I chose a male character, because the females looked funny, and started.   The starting story line was compelling, and I was really enjoying myself, when the unexpected happened.   That shiny new Worgen mage began to talk to me.

Banastre was an aberration in two ways:  One, he was male.   Usually my stories start with a strong connection to the female main protagonist, her other half comes later when I know her better.   And two, he was an active character of mine.  The best of my fanfiction works had main characters I never played… Clarimonde has never been a game character of mine, and Besseth was played for a couple of days after I was done with “Servant of the One True King”.

But at that point, I didn’t care.  I had a story…one I could write.  And write it I did.  Banastre’s first segment, “Fog and Roses”, was not my longest and most complex fanfiction ever, (It came in at a respectable 40k words) but his voice was there and it was almost as true as Clair’s had been earlier.  And just as they’d always done before, it flowed right into the second part “Curses and Blessings” (31k).

I was writing again.   Sure, it was another fanfiction, but I was willing to take what I was given then.  My brain was not irretrievably lost, I still had the hallway, this time inhabited by a Byronesque werewolf and his irascible girlfriend.   It was all good, where the fanfics lead, the originals follow.

The End of the World as I knew it, October 2010.

If you’ve read my archives to this blog, you know where I am right now.  Early October, 2010.   I had suffered a stroke at the end of that September… the long version of up to this point is in the October 2010 archives.   I knew, going into my first appointment with my neurologist, that my MRI had come back abnormal, positive, whichever term you prefer.   I had read the report, and was having difficulties grasping exactly what it said.   “Scattered areas of demyelination, and one older lacunar infarct.”   Er… looking up demyelination had led me to exactly one illness… multiple sclerosis… and I was scared.

My neurologist looked at me and said, “The easiest way for you to understand this is to take a look.”   and he put the actual MRI films up.   It was immediately obvious that those little white spots, each the size of a pea, were not supposed to be there.  Even more sobering was the number of them.  Scattered, indeed.   He stared at the films for a long moment, gave an expansive shrug and glanced at me.   “I don’t know what they are.”  He finally admitted.  “But we’re going to find out.”

Finding out started a barrage of tests, an MRA, an echocardiogram, a spinal tap.  Nothing, nothing, nothing, until one small note on the echocardiogram popped up, and it was only tentative.   “Suggestion of a patent foramen ovale.”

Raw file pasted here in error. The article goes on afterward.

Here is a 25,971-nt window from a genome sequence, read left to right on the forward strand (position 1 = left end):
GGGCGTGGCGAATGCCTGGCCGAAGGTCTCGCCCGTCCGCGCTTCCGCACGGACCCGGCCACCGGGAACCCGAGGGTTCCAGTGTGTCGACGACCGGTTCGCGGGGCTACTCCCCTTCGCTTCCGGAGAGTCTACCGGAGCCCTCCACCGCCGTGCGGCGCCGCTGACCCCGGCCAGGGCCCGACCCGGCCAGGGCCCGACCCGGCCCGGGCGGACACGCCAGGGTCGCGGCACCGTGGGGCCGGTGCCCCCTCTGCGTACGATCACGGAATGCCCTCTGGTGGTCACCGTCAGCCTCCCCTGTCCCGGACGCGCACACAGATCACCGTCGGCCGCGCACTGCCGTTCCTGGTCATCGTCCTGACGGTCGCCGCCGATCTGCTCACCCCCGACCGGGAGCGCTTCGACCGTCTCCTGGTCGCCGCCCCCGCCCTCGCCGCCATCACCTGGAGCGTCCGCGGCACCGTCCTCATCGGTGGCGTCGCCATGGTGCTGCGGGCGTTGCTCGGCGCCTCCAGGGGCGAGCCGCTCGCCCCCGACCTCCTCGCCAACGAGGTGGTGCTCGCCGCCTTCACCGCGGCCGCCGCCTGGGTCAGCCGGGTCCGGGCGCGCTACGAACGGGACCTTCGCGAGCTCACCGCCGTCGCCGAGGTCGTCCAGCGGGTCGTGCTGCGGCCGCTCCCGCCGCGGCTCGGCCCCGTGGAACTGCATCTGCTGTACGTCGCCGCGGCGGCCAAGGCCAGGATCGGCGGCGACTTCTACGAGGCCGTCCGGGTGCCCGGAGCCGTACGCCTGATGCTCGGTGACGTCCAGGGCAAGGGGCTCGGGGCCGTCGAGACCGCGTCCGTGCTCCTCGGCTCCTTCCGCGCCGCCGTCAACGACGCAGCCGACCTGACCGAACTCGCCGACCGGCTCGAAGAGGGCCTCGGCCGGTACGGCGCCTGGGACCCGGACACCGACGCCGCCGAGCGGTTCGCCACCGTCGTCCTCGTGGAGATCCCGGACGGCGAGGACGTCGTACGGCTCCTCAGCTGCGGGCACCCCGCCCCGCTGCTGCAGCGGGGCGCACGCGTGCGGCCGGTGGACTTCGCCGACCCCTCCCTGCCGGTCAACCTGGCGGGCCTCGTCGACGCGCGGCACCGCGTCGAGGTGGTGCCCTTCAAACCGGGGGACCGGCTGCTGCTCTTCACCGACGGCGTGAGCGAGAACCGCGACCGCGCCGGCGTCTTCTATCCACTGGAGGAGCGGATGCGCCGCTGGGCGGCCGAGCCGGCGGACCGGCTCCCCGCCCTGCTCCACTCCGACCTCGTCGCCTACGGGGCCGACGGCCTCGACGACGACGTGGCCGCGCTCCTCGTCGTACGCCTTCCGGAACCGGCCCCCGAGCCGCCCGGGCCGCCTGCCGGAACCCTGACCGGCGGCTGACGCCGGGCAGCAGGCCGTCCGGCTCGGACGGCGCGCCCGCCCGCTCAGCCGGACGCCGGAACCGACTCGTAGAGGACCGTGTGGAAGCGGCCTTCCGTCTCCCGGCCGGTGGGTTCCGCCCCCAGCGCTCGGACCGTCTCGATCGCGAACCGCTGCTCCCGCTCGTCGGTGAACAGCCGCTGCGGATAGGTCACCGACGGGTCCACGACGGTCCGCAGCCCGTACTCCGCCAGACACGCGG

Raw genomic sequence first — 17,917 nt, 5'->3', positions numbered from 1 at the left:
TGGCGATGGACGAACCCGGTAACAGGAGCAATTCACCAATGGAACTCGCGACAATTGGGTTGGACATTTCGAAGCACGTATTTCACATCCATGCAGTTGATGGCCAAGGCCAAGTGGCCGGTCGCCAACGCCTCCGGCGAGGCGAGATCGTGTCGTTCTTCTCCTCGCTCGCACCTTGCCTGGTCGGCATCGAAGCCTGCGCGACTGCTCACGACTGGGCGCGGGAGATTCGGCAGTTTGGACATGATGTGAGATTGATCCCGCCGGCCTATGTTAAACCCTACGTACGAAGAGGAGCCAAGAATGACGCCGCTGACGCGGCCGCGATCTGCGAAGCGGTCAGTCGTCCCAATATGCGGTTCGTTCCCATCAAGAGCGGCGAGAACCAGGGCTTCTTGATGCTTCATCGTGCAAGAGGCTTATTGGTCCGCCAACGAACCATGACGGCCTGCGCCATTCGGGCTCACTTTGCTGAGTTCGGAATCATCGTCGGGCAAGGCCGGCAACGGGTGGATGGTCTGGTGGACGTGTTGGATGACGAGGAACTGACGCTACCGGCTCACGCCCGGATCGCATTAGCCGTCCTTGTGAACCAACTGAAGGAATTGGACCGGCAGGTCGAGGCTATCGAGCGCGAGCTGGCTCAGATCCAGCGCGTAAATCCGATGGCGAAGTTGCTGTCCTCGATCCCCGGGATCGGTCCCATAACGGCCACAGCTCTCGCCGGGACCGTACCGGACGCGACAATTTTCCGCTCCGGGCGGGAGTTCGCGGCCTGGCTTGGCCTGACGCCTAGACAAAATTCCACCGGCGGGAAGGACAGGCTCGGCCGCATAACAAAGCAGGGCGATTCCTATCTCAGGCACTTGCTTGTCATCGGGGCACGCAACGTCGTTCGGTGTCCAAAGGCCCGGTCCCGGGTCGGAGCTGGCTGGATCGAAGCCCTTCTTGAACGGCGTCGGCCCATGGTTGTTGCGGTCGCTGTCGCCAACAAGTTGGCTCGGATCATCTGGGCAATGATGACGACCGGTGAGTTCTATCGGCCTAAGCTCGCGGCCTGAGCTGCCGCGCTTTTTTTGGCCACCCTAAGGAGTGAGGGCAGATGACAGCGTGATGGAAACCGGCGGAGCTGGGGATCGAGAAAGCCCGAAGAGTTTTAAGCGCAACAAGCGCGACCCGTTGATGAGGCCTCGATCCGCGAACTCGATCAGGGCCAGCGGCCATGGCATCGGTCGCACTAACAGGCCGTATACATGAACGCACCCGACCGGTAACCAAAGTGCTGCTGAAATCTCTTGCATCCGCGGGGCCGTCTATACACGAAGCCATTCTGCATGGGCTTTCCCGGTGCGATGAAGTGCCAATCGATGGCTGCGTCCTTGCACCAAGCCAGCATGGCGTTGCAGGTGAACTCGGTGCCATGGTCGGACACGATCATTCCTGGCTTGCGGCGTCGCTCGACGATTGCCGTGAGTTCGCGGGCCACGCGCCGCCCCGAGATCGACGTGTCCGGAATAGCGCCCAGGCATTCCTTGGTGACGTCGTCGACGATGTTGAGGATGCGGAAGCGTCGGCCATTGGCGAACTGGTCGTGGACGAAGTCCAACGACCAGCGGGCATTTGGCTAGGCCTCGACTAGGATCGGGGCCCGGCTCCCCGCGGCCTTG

I knew what a patent foramen ovale was, my niece had undergone open heart surgery to correct hers.   A congenital heart defect?  But I was 41, not 2.   Could it have gone unnoticed this long?   Dubious, but that was the end of the barrage of tests.  It was the only hint we had of what might have caused this, the only lead we could chase.  I was scheduled for a TEE (transesophegeal echocardiogram) to get a better look.   I do not like anesthesia, and the happy statement that I would not remember any of it only made it worse.  So… me of the highly effective gag reflex…could vomit all over three doctors, a nurse, and two students and NOT remember it?   I could admit to the murder of the century, and not remember it?   Pee myself?   (Yes, I have an overactive imagination, we’ve established that)

The first thing I remember coming out was the utterly excited statement:  “We found it!”

Found it.  Found what?   Oh, right.  The defect.   Once I regained a certain level of consciousness, it began to make sense.  Yes, I had a PFO, previously undiagnosed.   It was, they told me gleefully, a surgical fix.   They were gleeful, I was not.   I’d stood in the hospital during my niece’s open heart, I’d been there in the recovery room after.   Open heart surgery?  I wasn’t 2.  I was 41.   This was big time surgery, and I wasn’t sure I was up to it.   Yes, my brain had polka dots, but….

I was taken into consult with the interventional cardiology team, and they were quick to let me know that medical advances had completely changed this procedure.  I was young, I was a good candidate, they wanted to attempt a repair via catheterization.   No big scarring, minimally invasive, I’d be back at work in a week or two.  It sounded too good to be true.   But they were confident, and raring to go.